It’s a new era spoken word that sometimes will be done in competition, but other times it is just for the art of it. This video is of Taylor Mali, a teacher who was made famous by his slam poem “What Teachers Make“, which is an amazing performance to watch, and I dare you not to be moved by it.

Spoken word poetry often has critics that feel they are rants, they are ongoing, run ons, don’t make sense, and often ramble. They say things in a stream that people feel is to long, and would lose those who were to read it. I feel it is the truest sense of exploring how our brains actually think. Do you have ideas in complete sentences? Does your brain add the correct punctuation between your, and you’re? Or do you think in your voice, in a different language, or even in another persona. Can your brain type faster than your fingers? and can your words mean more than the letters, prepositions, and phrases that you combine to make paragraphs to convey ideas that will somehow be misunderstood. Have you ever handed in a term paper, and even tho you tried so hard to make it make sense to the person that decides what sense is, that if only you had had just a few minuets of face time with that person that decides sense you would have been able to plead your case and explained what you really meant that couldn’t be described on mere paper. Your ideas to big for letters, and your meanings to complex for for the hoards… enter the spoken word. The allowance of your conscience to flow in the liquid form that it has always been and ideas to spring forth like raging rivers in the calm sierra mountains. Text is king on the internet, but there is no escaping the fact that the most powerful form of communicating is with the voice breathing life into the words, giving them the exact meaning, the correct tone, the precision that can only come from the one who thought them. That to me is what spoken word is all about, and to see performances such as this, it shows that you can write a horse to water, but with his mouth shut he will still die of dehydration.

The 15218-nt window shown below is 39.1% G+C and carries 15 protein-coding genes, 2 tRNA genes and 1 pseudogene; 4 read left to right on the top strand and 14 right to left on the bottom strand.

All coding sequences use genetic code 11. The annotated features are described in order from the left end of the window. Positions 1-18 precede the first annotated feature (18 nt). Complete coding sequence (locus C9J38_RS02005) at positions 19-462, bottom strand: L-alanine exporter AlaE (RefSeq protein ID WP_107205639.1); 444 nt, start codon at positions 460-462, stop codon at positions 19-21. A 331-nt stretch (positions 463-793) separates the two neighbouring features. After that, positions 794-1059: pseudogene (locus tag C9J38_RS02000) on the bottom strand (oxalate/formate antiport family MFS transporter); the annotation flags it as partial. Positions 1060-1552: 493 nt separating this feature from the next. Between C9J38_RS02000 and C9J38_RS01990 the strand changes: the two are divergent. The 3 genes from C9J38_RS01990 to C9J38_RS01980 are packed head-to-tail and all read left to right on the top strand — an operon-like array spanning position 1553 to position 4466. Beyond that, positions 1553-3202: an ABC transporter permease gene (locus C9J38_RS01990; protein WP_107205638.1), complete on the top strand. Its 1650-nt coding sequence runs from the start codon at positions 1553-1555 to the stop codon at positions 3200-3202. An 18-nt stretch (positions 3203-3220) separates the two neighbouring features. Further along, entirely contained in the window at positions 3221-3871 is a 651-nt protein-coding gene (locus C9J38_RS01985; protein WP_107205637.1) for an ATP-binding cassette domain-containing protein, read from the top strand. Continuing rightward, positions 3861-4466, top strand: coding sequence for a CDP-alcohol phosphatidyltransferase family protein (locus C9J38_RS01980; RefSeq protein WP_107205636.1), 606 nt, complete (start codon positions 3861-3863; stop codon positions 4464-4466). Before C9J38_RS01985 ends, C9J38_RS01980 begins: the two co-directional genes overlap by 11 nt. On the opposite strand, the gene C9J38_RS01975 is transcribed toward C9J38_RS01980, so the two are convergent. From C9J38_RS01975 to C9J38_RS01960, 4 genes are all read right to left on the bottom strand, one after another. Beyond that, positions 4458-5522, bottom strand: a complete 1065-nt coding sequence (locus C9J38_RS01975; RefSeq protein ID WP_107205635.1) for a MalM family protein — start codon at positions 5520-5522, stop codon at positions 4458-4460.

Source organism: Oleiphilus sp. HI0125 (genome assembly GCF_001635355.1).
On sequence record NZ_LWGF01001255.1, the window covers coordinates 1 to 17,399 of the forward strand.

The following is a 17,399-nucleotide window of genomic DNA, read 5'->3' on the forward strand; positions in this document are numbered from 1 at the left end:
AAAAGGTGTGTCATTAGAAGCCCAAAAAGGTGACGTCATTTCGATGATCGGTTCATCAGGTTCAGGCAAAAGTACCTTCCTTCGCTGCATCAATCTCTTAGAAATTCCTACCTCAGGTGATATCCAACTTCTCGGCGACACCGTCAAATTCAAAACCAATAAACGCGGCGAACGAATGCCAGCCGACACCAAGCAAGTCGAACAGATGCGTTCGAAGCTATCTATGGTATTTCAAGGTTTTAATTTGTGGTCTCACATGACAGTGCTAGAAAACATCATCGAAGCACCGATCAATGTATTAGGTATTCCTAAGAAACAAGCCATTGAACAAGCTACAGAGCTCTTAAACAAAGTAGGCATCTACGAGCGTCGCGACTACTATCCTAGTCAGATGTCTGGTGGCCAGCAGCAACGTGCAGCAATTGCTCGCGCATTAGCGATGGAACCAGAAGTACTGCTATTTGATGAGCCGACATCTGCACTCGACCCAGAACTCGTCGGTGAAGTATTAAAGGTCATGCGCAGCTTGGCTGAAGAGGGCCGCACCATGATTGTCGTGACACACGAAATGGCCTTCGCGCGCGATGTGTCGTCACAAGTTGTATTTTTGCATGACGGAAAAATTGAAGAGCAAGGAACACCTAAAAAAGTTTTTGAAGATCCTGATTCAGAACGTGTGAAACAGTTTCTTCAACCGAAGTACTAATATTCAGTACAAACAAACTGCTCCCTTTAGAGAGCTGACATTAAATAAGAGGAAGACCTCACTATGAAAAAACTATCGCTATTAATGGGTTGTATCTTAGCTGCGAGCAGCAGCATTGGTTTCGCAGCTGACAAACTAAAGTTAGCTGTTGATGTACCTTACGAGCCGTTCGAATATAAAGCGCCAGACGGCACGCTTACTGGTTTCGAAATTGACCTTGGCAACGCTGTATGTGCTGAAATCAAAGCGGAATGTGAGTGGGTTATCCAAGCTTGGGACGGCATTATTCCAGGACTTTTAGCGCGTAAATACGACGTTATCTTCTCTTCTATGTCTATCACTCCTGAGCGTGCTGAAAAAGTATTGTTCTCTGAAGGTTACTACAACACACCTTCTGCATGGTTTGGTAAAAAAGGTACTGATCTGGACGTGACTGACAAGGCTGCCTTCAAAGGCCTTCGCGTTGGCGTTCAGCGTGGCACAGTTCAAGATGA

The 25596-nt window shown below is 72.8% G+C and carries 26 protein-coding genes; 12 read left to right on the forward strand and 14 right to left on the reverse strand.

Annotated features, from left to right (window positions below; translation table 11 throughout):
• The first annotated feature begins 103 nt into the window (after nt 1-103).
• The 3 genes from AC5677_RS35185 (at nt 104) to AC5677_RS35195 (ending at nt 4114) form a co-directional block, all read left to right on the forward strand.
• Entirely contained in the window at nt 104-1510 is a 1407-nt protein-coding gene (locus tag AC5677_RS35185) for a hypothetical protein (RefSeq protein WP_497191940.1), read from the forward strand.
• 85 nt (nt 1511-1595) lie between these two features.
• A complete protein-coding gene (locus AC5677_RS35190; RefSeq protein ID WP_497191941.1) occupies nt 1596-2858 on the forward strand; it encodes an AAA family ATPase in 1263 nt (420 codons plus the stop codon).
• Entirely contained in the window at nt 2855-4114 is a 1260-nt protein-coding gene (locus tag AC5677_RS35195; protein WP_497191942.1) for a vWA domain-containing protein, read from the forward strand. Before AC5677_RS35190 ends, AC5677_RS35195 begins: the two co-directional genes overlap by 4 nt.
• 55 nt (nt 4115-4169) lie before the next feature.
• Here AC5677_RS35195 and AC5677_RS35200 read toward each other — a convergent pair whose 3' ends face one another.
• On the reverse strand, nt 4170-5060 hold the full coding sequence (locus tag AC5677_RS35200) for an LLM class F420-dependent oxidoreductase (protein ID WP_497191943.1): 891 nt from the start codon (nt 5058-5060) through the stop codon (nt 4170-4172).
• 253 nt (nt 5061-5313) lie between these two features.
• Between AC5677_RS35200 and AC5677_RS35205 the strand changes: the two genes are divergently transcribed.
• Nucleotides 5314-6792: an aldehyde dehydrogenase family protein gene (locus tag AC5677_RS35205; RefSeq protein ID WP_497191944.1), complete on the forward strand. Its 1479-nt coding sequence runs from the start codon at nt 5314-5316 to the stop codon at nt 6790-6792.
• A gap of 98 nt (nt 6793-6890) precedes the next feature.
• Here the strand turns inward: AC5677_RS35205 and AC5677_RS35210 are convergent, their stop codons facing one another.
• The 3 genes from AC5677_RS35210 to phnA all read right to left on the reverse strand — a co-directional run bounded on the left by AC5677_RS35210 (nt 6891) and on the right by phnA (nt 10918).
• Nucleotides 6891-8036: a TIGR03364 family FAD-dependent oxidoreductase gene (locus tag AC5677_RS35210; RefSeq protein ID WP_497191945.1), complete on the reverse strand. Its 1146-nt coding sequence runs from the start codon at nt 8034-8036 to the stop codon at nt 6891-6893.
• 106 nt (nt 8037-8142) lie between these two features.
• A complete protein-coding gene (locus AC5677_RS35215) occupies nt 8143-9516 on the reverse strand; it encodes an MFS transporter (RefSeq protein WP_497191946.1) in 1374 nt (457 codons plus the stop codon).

Mother-truckers!

•August 30, 2007 • 4 Comments

 You’re driving down the highway, and are passed by a large semi, and you get angry.  Terms come to mind like climate crisis, global warming, carbon footprints, clean burning diesel? Wait… there’s something wrong… you don’t think of diesel as clean, it’s dirty, and bad for the enviroment, and you’d never be caught dead cashing in that pretty lil prius for a diesel chugging car. Why? Why is it that the rest of the world has embraced diesel technology and we in the US have not? This was the topic discussed in a recent ZDNet blog post about energy consumption.

Already Schaeffer can point to diesel’s higher efficiency as fuel when compared to gasoline. And, he adds, diesel is an earlier distillate when derived from petroleum. Thus it requires less energy and expense to produce. The European Union has long recognized diesel as a more efficient fuel, taxing it at a lower rate than gasoline. The result: last year E.U. new car sales were 50% diesel. In the U.S. that figure was less than 4%. Schaeffer’s confident there’s a diesel surge in America’s future. A combination of new tech and new federal EPA regs will kick in. By 2010 diesel and gas-burning cars and light trucks will have the same mileage and smog standards.

Already Schaeffer can point to diesel’s higher efficiency as fuel when compared to gasoline. And, he adds, diesel is an earlier distillate when derived from petroleum. Thus it requires less energy and expense to produce. The European Union has long recognized diesel as a more efficient fuel, taxing it at a lower rate than gasoline. The result: last year E.U. new car sales were 50% diesel. In the U.S. that figure was less than 4%. Schaeffer’s confident there’s a diesel surge in America’s future. A combination of new tech and new federal EPA regs will kick in. By 2010 diesel and gas-burning cars and light trucks will have the same mileage and smog standards.

Many good points are brought up in the article, biodiesel, and sulfur reduced diesel are only the start. Diesel engines are more efficient, and if you were to look back in the US history, you’ll see during energy crisis, we produce diesel vehicles. As the country starts to realize that it will be very hard to reduce our consumption, we will eventually find ways to reduce the impact of our indulgence. Americans do not want to use less, we just want to use more less impactful products.